The misfortune of mineral wealth

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Pamela Tulizo, a Congolese photographer, is one of the artists taking part in the exhibition Charging Myths at the Z33 Art Museum in Hasselt. Through her photography and the works of other members of the On-Trade-Off art collective, this exhibition reveals the reality behind the extraction of minerals and the production of new technologies, while encouraging us to reflect on alternatives in search of a more humane and sustainable world.

Could you tell me who you are and what you do?

My artistic name is Pamela Tulizo. I am a documentary photographer based in the Democratic Republic of Congo, in the city of Goma, where I work as a freelance photographer.

I mainly work with subjects like women's identity and their place in society nowadays. This has been influenced by my personal story as my father didn't really agree with me being a photographer because I’m a woman. Having to deal with this situation made me angry. I wanted to understand my role and my place in society. 

Through my work, I explore women’s stories and I try to rediscover myself through them. I am also sensitive to matters related to social injustice, especially when it’s linked to gender and colour.

Through my work, I explore women’s stories and I try to rediscover myself through them

What's your connection with Belgium?

Belgium is like a second home to me. I came to Belgium for the first time in 2020 for an artistic residence at Wiels and spent 8 months in this country. Brussels made me feel at home and presented a big opportunity for me as a woman artist.

Belgium is an opportunity for me as a woman artist

On-Trade-Off is a collective of artists you are also part of. What brought you together?

What brings us together is this battle regarding electricity, energy, and the exploitation of minerals. It’s a very important matter to us. This project is personally interesting for me since I come from Congo and, more precisely, from the north, a very unstable area because of its wealth of minerals. For me, it was imperative to be part of this project, as a woman and also as a Congolese person. 

How did you come across this Z33?

It happened through the On-Trade-Off project. At the Lubumbashi Biennale, I met Maarten Vanden Eynde and Marjolijn Dijkman. They were very interested in the mise en scène technique I use in my photos, which allows me to tell stories as if they were a movie.  

They contacted me for this project and I accepted to participate. I then ended up at Z33 with this series called Matriz made of 4 exhibited photos and 13 portraits, which are not exhibited. For me, Z33 is a great opportunity to show my work to new audiences. 


In this exhibition, can we see different types of art?

It's a collective exhibition with several artists. What’s interesting in this collective construction is that the subject can be approached in several ways. In my pictures, I use the mise en scène, as I told you earlier. At the same time, other photographers make a different types of documentary work, like the photos of Georges Senga, for example.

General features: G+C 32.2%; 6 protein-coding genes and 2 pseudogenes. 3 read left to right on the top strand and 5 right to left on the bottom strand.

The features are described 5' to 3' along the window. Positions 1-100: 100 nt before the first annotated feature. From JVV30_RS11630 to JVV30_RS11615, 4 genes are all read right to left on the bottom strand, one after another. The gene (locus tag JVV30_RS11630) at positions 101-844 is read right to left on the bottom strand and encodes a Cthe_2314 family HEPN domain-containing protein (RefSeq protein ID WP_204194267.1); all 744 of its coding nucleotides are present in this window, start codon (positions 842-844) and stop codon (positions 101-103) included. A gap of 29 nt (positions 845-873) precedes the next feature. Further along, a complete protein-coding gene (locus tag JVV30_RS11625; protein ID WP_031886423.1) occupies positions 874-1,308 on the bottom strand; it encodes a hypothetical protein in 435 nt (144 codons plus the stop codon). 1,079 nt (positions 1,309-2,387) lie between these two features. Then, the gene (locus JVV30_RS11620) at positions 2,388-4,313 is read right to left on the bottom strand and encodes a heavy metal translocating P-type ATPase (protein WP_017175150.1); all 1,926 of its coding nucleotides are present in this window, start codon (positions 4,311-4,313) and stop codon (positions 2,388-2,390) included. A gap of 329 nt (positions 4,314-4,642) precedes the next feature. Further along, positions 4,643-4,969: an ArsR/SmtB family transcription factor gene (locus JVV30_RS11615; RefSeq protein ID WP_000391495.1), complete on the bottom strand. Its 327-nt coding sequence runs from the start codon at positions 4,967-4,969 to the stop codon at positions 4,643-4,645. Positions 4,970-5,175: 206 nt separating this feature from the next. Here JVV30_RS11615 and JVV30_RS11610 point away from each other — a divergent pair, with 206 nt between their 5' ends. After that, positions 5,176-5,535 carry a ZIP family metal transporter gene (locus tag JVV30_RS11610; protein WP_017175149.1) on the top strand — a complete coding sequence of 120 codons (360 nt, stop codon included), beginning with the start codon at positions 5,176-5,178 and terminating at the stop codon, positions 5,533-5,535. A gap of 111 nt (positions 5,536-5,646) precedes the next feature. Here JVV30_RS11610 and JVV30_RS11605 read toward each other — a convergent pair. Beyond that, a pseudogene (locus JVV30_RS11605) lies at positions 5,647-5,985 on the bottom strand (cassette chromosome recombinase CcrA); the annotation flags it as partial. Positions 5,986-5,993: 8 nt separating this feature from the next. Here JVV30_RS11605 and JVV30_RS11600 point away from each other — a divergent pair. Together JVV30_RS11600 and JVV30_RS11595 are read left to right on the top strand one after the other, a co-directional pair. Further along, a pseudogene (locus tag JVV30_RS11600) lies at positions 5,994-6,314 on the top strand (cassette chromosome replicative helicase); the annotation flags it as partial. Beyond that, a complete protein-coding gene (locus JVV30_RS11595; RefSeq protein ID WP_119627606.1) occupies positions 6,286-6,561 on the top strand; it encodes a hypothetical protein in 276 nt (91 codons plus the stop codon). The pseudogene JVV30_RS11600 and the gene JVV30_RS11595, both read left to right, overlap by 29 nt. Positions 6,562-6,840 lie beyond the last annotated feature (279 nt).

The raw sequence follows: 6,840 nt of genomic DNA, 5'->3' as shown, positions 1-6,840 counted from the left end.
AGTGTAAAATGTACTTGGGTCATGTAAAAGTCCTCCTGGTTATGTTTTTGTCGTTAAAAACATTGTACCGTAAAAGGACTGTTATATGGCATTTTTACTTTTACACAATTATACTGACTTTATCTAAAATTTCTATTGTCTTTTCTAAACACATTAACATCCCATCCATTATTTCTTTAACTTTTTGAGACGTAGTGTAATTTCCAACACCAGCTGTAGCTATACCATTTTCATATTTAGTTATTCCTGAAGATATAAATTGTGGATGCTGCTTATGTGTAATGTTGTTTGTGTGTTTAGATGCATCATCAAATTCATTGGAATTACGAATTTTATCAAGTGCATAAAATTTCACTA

This exhibition is very rich. It’s made of not only photos but installations and performances as well. We can find several disciplines and mediums there. 

What do you find so interesting about the topic of this exhibition?

The topic of this exhibition is extremely relevant to me. It all starts in Manono, a city in my home country of Congo. The matter of mineral wealth in Congo is one of the leading elements of political instability in this country. All Congolese are victims of this wealth and for us, the mineral wealth became a misfortune. 

As women take an important place in my work, telling their story in this specific context seemed right; it is my duty to do that.


What kind of photography can we expect from you? Will it be different from your other work?

Like in some of my other photos, I use collages and strong colours in this series. The difference between my past works and this one is that there is strong documentation behind the photos that are exhibited. These are documentary photos made through the mise en scène technique. 


In those pictures, I tell the story of one woman through several women. She is a mother of 3 children and has been working washing minerals since very young. All women working with mineral washing are forced to work in water, which is very dirty and almost reaches their chest. They go into this extremely dirty water every day of the year. With time, they end up developing diseases and some of them can no longer have children. Those women lose something over the years and that's what I'm showing through those pictures.

Those women lose something over the years and that's what I'm showing through those pictures

If you could describe Charging Myths in one sentence, what would it be?

It is an exhibition with a rich variety of disciplines.

What do you want to communicate through the work we can see at Charging Myths? 

I want to communicate the reality regarding all those people who manipulate minerals and are part of this energy and new technologies matter somehow. It is also a plea to those in charge, the authorities, so they are aware of this reality. I expect people to become aware of the damage caused to the lives of those communities. My goal is to highlight this reality so that efforts can be made to achieve social justice. 

Through my photos, I create a link between these women’s lives and the lives of those who benefit from the minerals coming from Congo: their luxury cars, their phones and computers ... These women are at the source of essential elements allowing the production of technologies we use nowadays. In the end, the only thing these women gain from all this, is the loss of their being, their ‘Matriz’.


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